The commandments are as follows:

Thou shalt have no prerequisites

Every television program must be a complete package in itself. No previous knowledge is to be required. There must not be even a hint that learning is hierarchical, that it is an edifice constructed on a foundation. The learner must be allowed to enter at any point without prejudice. This is why you shall never hear or see a television program begin with the caution that if the viewer has not seen the previous programs, this one will be meaningless. Television is a nongraded curriculum and excludes no viewer for any reason, at any time. In other words, in doing away with the idea of sequence and continuity in education, television undermines the idea that sequence and continuity have anything to do with thought itself.

Thou shalt induce no perplexity

In television teaching, perplexity is a superhighway to low ratings. A perplexed learner is a learner who will turn to another station. This means that there must be nothing that has to be remembered, studied, applied or, worst of all, endured. It is assumed that any information, story or idea can be made immediately accessible, since the contentment, not the growth, of the learner is paramount.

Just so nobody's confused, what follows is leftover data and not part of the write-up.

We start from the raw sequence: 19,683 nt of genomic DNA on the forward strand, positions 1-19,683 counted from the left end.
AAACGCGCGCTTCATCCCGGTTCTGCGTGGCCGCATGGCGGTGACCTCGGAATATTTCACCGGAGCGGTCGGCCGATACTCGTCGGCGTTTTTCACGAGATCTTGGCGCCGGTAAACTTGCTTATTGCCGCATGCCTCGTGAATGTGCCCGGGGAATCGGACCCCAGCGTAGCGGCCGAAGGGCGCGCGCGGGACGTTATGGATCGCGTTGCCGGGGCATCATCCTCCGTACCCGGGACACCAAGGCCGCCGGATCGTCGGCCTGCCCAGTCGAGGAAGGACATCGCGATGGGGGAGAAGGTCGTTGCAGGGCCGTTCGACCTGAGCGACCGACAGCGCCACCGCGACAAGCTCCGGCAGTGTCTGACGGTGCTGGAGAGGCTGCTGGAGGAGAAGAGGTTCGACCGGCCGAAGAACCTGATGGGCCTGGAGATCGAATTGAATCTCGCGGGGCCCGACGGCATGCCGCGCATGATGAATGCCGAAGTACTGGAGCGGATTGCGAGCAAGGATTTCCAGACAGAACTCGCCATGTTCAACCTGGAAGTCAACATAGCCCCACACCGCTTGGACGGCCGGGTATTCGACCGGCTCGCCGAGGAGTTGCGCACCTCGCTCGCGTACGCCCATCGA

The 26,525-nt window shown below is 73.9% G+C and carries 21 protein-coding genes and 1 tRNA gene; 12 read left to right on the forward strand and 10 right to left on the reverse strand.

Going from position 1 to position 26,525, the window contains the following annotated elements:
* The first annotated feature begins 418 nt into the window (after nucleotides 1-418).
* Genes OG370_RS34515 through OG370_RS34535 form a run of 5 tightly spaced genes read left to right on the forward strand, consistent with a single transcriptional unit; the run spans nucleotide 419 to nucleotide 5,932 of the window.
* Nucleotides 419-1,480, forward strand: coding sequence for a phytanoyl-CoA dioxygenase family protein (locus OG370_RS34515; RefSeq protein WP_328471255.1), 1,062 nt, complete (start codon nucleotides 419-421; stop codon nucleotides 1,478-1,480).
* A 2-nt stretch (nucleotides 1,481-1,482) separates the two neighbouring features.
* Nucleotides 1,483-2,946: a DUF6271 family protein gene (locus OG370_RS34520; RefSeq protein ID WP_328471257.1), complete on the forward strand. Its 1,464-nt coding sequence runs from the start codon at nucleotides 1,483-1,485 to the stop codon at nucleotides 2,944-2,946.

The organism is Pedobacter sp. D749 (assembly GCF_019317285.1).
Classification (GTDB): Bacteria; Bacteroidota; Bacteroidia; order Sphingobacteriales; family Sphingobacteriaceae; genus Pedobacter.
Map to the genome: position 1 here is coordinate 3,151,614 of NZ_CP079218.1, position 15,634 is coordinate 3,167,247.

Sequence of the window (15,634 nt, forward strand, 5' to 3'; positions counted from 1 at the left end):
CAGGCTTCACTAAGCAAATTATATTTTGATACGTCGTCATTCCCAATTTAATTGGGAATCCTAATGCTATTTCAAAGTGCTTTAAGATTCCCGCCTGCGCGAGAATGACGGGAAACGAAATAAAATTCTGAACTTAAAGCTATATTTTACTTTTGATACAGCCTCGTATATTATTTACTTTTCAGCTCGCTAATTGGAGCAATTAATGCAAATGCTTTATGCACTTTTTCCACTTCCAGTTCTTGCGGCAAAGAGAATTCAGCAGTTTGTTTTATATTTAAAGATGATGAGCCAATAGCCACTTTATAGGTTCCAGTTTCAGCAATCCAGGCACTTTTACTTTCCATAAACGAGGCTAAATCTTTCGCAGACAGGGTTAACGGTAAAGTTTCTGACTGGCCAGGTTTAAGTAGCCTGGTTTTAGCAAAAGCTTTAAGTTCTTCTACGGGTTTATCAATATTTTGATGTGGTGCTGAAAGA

Thou shalt avoid exposition like the ten plagues visited upon Egypt

Of all the enemies of television-teaching, including continuity and perplexity, none is more formidable than exposition. Arguments, hypotheses, discussions, reasons, refutations or any of the traditional instruments of reasoned discourse turn television into radio or, worse, third-rate printed matter. Thus, television-teaching always takes the form of story-telling, conducted through dynamic images and supported by music. This is as characteristic of “Star Trek” as it is of “Cosmos,” of “Different Strokes” as of “Sesame Street,” of commercials as of “Nova.” Nothing will be taught on television that cannot be both visualized and placed in a theatrical context. The name we may properly give to an education without prerequisites, perplexity and exposition is entertainment.

sources

  1. Amusing Ourselves to Death